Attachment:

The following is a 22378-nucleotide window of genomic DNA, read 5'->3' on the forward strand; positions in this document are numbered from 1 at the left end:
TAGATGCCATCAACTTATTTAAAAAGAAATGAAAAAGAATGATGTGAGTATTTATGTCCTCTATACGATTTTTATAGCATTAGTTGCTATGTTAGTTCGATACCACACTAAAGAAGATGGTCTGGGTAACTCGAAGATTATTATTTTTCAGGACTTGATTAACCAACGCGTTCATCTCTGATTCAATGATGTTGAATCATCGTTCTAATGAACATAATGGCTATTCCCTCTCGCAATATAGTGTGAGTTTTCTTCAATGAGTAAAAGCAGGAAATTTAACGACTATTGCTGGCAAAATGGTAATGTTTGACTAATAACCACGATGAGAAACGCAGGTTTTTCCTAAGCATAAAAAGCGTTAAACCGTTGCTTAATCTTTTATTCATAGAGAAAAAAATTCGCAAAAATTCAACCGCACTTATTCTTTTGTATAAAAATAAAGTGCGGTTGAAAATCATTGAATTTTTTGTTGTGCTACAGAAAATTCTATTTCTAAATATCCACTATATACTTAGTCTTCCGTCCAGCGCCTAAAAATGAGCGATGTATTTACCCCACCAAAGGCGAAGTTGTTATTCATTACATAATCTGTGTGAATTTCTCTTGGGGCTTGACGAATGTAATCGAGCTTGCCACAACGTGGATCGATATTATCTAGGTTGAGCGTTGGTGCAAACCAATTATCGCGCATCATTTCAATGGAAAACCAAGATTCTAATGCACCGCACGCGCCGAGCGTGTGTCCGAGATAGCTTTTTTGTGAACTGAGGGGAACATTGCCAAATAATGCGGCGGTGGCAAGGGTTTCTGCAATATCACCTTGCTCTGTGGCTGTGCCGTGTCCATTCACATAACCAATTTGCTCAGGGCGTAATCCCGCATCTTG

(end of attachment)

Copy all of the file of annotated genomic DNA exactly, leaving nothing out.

The following is a 22378-nucleotide window of genomic DNA, read 5'->3' on the forward strand; positions in this document are numbered from 1 at the left end:
TAGATGCCATCAACTTATTTAAAAAGAAATGAAAAAGAATGATGTGAGTATTTATGTCCTCTATACGATTTTTATAGCATTAGTTGCTATGTTAGTTCGATACCACACTAAAGAAGATGGTCTGGGTAACTCGAAGATTATTATTTTTCAGGACTTGATTAACCAACGCGTTCATCTCTGATTCAATGATGTTGAATCATCGTTCTAATGAACATAATGGCTATTCCCTCTCGCAATATAGTGTGAGTTTTCTTCAATGAGTAAAAGCAGGAAATTTAACGACTATTGCTGGCAAAATGGTAATGTTTGACTAATAACCACGATGAGAAACGCAGGTTTTTCCTAAGCATAAAAAGCGTTAAACCGTTGCTTAATCTTTTATTCATAGAGAAAAAAATTCGCAAAAATTCAACCGCACTTATTCTTTTGTATAAAAATAAAGTGCGGTTGAAAATCATTGAATTTTTTGTTGTGCTACAGAAAATTCTATTTCTAAATATCCACTATATACTTAGTCTTCCGTCCAGCGCCTAAAAATGAGCGATGTATTTACCCCACCAAAGGCGAAGTTGTTATTCATTACATAATCTGTGTGAATTTCTCTTGGGGCTTGACGAATGTAATCGAGCTTGCCACAACGTGGATCGATATTATCTAGGTTGAGCGTTGGTGCAAACCAATTATCGCGCATCATTTCAATGGAAAACCAAGATTCTAATGCACCGCACGCGCCGAGCGTGTGTCCGAGATAGCTTTTTTGTGAACTGAGGGGAACATTGCCAAATAATGCGGCGGTGGCAAGGGTTTCTGCAATATCACCTTGCTCTGTGGCTGTGCCGTGTCCATTCACATAACCAATTTGCTCAGGGCGTAATCCCGCATCTTG